During the late 1970s, Houston experienced a population boom as people from Rust Belt states moved to Texas in large numbers. The new residents came for the numerous employment opportunities in the petroleum industry, created as a result of the Arab Oil Embargo.

The population boom ended abruptly in the mid-1980s, as oil prices fell precipitously. The space industry also suffered in 1986 after the Space Shuttle Challenger disintegrated shortly after launch. The late 1980s saw a recession adversely affecting the city's economy.

Since the 1990s, as a result of the recession, Houston has made efforts to diversify its economy by focusing on aerospace and health care/biotechnology and by reducing its dependence on the petroleum industry. In 1997, Houstonians elected Lee P. Brown as the city's first African American mayor.

In June 2001, Tropical Storm Allison dumped up to of rain on parts of Houston, causing the worst flooding in the city's history; the storm cost billions of dollars in damage and killed 20 people in Texas. By December of that same year, Houston-based energy company Enron collapsed into the third-largest ever U.S. bankruptcy during an investigation surrounding fabricated partnerships that were allegedly used to hide debt and inflate profits.

In August 2005, Houston became a shelter to more than 150,000 people from New Orleans who evacuated from Hurricane Katrina. One month later, approximately 2.5 million Houston area residents evacuated when Hurricane Rita approached the Gulf Coast, leaving little damage to the Houston area. This was the largest urban evacuation in the history of the United States.


source: Wikipedia

Things To Do in Houston See All Things To Do in Houston

  • The Galleria (houston)

    The Galleria (houston)

    5085 Westheimer Rd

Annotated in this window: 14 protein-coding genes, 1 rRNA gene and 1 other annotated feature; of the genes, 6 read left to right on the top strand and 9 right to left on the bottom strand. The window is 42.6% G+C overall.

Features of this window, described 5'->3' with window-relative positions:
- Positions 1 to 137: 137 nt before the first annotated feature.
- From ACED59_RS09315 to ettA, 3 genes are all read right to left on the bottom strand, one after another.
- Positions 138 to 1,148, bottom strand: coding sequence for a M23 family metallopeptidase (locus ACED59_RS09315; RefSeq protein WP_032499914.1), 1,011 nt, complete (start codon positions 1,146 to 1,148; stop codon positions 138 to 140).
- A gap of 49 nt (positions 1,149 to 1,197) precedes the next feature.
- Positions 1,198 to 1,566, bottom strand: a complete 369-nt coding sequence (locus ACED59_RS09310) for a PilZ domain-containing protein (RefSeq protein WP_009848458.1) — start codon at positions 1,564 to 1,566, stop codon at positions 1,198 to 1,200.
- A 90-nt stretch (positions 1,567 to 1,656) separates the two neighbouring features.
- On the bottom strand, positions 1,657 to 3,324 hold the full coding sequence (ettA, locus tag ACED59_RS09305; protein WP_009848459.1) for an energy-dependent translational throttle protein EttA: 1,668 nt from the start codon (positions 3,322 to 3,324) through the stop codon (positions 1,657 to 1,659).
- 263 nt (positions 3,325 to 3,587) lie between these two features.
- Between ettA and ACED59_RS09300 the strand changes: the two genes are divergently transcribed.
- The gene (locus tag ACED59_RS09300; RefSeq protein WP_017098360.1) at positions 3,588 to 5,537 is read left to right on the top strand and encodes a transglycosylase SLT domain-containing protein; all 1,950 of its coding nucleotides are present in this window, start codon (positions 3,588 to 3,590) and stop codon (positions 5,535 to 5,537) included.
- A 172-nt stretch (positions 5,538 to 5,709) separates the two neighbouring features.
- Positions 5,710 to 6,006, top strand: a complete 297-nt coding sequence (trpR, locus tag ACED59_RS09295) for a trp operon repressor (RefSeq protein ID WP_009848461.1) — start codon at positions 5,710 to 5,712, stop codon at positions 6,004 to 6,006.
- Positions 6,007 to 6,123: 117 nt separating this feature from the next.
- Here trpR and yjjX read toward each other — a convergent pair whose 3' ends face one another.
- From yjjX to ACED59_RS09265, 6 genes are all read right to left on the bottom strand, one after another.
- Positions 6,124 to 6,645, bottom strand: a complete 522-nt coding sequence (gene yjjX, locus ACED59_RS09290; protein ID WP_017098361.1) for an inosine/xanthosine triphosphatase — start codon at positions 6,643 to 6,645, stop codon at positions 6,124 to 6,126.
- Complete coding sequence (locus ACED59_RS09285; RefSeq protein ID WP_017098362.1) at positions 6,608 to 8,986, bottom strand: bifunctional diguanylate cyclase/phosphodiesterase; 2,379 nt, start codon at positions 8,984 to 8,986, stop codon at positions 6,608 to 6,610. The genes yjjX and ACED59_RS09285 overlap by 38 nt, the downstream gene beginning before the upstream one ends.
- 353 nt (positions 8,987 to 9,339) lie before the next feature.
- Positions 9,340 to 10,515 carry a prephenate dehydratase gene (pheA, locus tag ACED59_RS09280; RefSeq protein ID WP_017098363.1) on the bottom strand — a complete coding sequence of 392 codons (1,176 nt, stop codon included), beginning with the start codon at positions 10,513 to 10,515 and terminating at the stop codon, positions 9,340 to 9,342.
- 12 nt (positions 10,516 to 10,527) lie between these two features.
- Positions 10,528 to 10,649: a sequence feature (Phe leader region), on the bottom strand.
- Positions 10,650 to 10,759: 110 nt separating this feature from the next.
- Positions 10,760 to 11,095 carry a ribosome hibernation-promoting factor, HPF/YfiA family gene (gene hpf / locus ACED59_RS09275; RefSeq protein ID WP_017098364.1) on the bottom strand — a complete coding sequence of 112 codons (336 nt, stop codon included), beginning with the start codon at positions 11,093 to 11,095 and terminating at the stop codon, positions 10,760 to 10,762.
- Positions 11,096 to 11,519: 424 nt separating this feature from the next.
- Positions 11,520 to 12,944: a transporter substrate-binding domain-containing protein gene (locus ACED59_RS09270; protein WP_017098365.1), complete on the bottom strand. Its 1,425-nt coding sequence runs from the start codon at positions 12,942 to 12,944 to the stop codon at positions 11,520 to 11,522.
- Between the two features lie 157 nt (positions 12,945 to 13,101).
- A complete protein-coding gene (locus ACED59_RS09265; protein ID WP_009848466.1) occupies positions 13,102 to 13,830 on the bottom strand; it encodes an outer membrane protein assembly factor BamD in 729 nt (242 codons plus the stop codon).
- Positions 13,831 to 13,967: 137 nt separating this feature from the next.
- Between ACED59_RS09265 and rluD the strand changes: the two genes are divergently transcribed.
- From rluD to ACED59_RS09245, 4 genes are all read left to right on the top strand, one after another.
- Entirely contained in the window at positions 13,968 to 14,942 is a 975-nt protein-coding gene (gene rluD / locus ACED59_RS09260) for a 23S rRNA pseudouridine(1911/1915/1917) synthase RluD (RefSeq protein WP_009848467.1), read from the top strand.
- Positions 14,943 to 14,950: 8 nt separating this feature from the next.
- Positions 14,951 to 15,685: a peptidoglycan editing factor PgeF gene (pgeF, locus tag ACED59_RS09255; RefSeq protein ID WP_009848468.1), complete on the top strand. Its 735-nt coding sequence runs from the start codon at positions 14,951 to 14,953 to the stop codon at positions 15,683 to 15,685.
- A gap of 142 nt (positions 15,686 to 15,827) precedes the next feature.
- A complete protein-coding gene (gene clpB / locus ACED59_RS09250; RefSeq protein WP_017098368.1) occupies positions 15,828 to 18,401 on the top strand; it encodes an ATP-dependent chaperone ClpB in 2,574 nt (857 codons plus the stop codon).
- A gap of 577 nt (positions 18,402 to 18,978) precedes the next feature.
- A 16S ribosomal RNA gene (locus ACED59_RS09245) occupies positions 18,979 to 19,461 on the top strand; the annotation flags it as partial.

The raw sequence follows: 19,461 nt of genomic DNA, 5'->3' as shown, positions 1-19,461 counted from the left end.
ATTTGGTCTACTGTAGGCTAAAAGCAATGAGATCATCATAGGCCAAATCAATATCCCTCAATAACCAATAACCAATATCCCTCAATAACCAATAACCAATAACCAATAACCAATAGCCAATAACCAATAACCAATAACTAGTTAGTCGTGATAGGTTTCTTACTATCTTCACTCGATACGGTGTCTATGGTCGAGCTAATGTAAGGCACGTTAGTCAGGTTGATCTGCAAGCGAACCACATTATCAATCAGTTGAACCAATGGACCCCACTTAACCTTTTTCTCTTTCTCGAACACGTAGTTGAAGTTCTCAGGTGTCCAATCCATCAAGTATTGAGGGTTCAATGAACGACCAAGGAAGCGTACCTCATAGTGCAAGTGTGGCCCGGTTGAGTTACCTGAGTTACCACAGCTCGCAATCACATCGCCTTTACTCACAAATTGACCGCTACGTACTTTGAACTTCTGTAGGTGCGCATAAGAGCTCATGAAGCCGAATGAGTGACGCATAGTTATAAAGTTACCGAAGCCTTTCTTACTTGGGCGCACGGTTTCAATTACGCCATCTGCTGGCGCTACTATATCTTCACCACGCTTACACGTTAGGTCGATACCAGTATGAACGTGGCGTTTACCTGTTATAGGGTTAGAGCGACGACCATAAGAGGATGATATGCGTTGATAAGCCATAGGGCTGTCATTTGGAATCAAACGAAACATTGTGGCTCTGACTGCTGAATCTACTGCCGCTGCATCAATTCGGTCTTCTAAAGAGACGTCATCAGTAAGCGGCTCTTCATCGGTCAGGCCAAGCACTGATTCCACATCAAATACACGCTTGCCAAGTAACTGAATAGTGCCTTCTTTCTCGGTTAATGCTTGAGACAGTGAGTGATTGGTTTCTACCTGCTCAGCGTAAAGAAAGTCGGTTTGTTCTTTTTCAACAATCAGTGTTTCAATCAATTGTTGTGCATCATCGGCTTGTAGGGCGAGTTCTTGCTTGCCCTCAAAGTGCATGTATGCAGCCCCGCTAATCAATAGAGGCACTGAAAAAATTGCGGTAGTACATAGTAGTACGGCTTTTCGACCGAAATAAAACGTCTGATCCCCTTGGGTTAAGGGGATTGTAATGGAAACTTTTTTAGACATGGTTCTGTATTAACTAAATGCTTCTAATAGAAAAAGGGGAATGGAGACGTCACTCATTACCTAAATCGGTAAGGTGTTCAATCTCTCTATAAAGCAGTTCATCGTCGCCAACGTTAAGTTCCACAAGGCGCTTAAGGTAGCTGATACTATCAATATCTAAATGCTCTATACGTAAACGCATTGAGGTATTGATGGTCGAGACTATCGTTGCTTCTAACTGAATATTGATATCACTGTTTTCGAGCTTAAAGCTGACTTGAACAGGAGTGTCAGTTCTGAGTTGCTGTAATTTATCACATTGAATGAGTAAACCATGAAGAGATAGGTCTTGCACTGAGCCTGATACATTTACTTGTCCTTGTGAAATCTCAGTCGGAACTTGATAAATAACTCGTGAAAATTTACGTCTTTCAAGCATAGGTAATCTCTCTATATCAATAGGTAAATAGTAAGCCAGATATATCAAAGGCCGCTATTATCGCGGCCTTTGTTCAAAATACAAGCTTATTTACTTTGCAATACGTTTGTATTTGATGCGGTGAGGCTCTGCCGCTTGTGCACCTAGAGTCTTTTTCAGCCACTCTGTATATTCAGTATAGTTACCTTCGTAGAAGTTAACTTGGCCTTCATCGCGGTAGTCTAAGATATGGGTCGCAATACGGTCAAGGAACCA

The Galleria, stylized theGalleria or the Houston Galleria, is an upscale mixed-use urban developmen...

    Lifestyle, Local Stores and Services, Attractions, Activities,Shopping, Stores, Landmarks and Points Of Interest, Entertainment
  • Holocaust Museum

    Holocaust Museum

    5401 Caroline St

    The Holocaust Museum Houston, is located in the Houston Museum District in Houston, Texas and was op...

    Attractions,Arts and Culture, Landmarks and Points Of Interest
  • The Museum Of Natural Science

    The Museum Of Natural Science

    One Hermann Circle Drive

    The Houston Museum of Natural Science is a science museum located on the northern border of Hermann ...

    Attractions, Activities,Arts and Culture, Entertainment
  • Museum Of Fine Arts

    Museum Of Fine Arts

    1001 Bissonnet @ Main

    The Museum of Fine Arts, Houston (MFAH), located in the Houston Museum District, Houston, is one of ...

    Attractions,Arts and Culture

Hotels in Houston (365 Hotels) See All Houston Hotels

  • Homewood Suites by Hilton Houston-Westchase

    Seen within Houston, Homewood Suites by Hilton Houston-Westchase is opportunely located alongside Westchase Tavern, Painting with a Twist and Molly's Irish Pub & Sports B...

  • Hotel Granduca

    Seen in Houston, Hotel Granduca is a finest hotel conveniently placed in close proximity to Carrie Ann, Hanson Galleries and 1252 Tapas Bar. Many other leading attraction...

  • Embassy Suites Houston - Energy Corridor

    Embassy Suites Houston - Energy Corridor is among the ideal places to stay in Houston and a three and half star hotel. Nicely located nearby Ho Chi Minh Trails, Glazed Ov...

  • SpringHill Suites by Marriott Houston Intercontinental Arprt

    With 156 comfortable hotel room(s), this resort makes sure that each guest is properly cared for. This hotel has 6 floor(s) for the enjoyment of their guests. This hotel ...

Top Destinations in United States